The high efficiency of multijunction cells comes at a serious cost premium, which can be justified for powering a costly satellite, but not for solar-energy farms. Technical issues remain, including the high cost of depositing transparent conductive layers of zinc oxide between the junctions. Peumans has developed a technique to deposit a transparent mesh of silver nanowires, which he says reduces the cost of the transparent electrode by an order of magnitude, promising lower-cost multijunction cells.

Organic thin films

The initial appeal of organic solar cells was their potential low cost, which developers had hoped would make efficiency as low as 5% acceptable. Yet other solar power system costs, including installation, mounting equipment, and voltage inverters, make higher efficiency essential, says Peumans.

Developers are working on ways to tailor bandgaps, absorption spectra, and electronic properties of the materials. Last December last year, Konarka (Lowell, MA) reported achieving 6% efficiency with its polymer solar cell. It had earlier reported operation of flexible organic thin-film solar cells for more than a year on a rooftop with little or no degradation–a key issue for organic materials used outdoors. The company is part of a consortium hoping to reach 10% efficiency within a few years.

Meanwhile, Peumans is adapting organic pigments developed for automotive paints for use in solar cells. “Modern paints will survive more than 10 years in severe conditions,” he says, and the molecules are semiconductors that absorb visible light, making them suitable for solar cells.

Organic thin films also could be used in multijunction cells. They won’t match the 41% efficiency record of inorganic semiconductors, says Alberto Salleo of Stanford, but would be much cheaper to make because they don’t require costly molecular-beam epitaxy. “If you can get to 15% efficiency at a few tens of cents per square millimeter, there’s a big advantage.”

Other approaches and outlook

Other approaches also are in development. One is the dye-sensitized solar cell, in which dye molecules absorb light and transfer charge carriers to a solid or liquid electrolyte that acts as a semiconductor. The details are complex, but the raw materials are inexpensive and production does not require elaborate apparatus.2 Laboratory cells appear robust, and Sharp has achieved efficiency to 10.4%.

Some observers warn that thin-film solar cells may be limited to niche applications because of issues including low efficiency, poor environmental stability, and manufacturing problems. “Efficiency will be a killer, unless they can keep module production uniform and keep [efficiency] to 11% to 12%,” warns Henry Brandhorst of Auburn University (Auburn, AL). He believes China’s rapid scaling up of silicon production will cut prices and provide the raw material needed for efficient crystalline-silicon cells to continue dominating the market.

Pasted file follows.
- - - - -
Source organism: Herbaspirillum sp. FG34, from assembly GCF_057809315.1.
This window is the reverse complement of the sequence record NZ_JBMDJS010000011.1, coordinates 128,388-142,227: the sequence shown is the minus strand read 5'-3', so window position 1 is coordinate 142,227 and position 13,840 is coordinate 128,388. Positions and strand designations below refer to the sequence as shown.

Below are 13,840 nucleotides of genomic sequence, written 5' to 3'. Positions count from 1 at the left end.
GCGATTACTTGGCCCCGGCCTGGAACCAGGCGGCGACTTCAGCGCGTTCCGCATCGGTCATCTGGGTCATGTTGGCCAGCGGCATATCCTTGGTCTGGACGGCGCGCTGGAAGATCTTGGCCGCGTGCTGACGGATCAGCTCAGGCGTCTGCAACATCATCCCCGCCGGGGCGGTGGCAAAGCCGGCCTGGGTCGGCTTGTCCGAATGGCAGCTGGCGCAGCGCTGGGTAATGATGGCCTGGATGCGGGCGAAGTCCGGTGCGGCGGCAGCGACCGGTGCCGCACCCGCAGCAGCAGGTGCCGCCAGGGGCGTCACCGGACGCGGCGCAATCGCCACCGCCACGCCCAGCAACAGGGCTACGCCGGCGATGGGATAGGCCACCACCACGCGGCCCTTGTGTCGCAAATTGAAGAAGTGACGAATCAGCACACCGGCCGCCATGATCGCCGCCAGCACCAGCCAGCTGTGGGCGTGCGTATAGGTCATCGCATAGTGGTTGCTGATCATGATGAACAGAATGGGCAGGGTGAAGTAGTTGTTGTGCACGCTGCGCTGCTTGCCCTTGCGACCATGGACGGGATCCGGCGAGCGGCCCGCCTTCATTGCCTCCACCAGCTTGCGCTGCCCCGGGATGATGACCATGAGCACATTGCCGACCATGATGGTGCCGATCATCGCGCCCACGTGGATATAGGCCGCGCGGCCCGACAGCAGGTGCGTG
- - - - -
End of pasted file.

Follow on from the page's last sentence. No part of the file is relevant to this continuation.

Thin-film developers remain optimistic, but Brandhorst has a point. Efficiency is hard to increase without shifting to elaborate multijunction solar cells, and without significant breakthroughs. Nonetheless, the solar-power industry is growing fast enough to support multiple technologies. Photovoltaic arrays are sprouting on rooftops and private investors and government agencies are pouring money into photovoltaic research, development, and manufacturing. The economic meltdown may leave some potholes in the road, but that won’t stop an industry on a roll.


  1. M.A. Green, J. Materials Sci.: Materials Electron. 18, p. 515 (2007).
  2. F.O. Lenzmann and J.M. Kroon, Advances in OptoElectronics 2007, doi:10.1155/2007/65073.
  3. M.A. Green et al., Prog. in Photovoltaics Res. and Applic. 17, p. 85 (2009).
About the Author

Jeff Hecht | Contributing Editor

Jeff Hecht is a regular contributing editor to Laser Focus World and has been covering the laser industry for 35 years. A prolific book author, Jeff's published works include “Understanding Fiber Optics,” “Understanding Lasers,” “The Laser Guidebook,” and “Beam Weapons: The Next Arms Race.” He also has written books on the histories of lasers and fiber optics, including “City of Light: The Story of Fiber Optics,” and “Beam: The Race to Make the Laser.” Find out more at